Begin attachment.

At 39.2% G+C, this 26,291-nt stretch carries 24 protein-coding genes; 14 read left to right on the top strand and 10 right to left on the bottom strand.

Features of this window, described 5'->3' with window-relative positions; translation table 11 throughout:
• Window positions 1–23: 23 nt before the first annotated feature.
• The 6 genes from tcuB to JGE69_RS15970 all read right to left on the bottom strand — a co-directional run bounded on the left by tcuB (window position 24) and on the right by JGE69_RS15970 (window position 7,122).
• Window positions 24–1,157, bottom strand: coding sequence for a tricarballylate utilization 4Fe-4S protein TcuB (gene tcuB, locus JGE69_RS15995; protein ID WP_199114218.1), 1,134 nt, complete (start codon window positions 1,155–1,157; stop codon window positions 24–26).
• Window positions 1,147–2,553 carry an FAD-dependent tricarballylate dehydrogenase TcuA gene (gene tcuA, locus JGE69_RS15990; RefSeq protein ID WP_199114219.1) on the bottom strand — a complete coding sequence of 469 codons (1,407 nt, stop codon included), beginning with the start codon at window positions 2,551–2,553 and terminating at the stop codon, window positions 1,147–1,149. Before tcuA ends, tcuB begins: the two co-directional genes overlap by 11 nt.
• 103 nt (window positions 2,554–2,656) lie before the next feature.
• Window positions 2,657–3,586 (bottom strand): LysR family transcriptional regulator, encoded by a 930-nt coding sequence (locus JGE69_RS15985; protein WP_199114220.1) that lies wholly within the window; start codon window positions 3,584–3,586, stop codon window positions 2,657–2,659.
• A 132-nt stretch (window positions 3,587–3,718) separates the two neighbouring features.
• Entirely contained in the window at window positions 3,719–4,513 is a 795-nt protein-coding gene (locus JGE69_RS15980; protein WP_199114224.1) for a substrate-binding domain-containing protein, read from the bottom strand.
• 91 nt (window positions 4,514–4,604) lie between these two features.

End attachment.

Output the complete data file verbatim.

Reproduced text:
At 39.2% G+C, this 26,291-nt stretch carries 24 protein-coding genes; 14 read left to right on the top strand and 10 right to left on the bottom strand.

Features of this window, described 5'->3' with window-relative positions; translation table 11 throughout:
• Window positions 1–23: 23 nt before the first annotated feature.
• The 6 genes from tcuB to JGE69_RS15970 all read right to left on the bottom strand — a co-directional run bounded on the left by tcuB (window position 24) and on the right by JGE69_RS15970 (window position 7,122).
• Window positions 24–1,157, bottom strand: coding sequence for a tricarballylate utilization 4Fe-4S protein TcuB (gene tcuB, locus JGE69_RS15995; protein ID WP_199114218.1), 1,134 nt, complete (start codon window positions 1,155–1,157; stop codon window positions 24–26).
• Window positions 1,147–2,553 carry an FAD-dependent tricarballylate dehydrogenase TcuA gene (gene tcuA, locus JGE69_RS15990; RefSeq protein ID WP_199114219.1) on the bottom strand — a complete coding sequence of 469 codons (1,407 nt, stop codon included), beginning with the start codon at window positions 2,551–2,553 and terminating at the stop codon, window positions 1,147–1,149. Before tcuA ends, tcuB begins: the two co-directional genes overlap by 11 nt.
• 103 nt (window positions 2,554–2,656) lie before the next feature.
• Window positions 2,657–3,586 (bottom strand): LysR family transcriptional regulator, encoded by a 930-nt coding sequence (locus JGE69_RS15985; protein WP_199114220.1) that lies wholly within the window; start codon window positions 3,584–3,586, stop codon window positions 2,657–2,659.
• A 132-nt stretch (window positions 3,587–3,718) separates the two neighbouring features.
• Entirely contained in the window at window positions 3,719–4,513 is a 795-nt protein-coding gene (locus JGE69_RS15980; protein WP_199114224.1) for a substrate-binding domain-containing protein, read from the bottom strand.
• 91 nt (window positions 4,514–4,604) lie between these two features.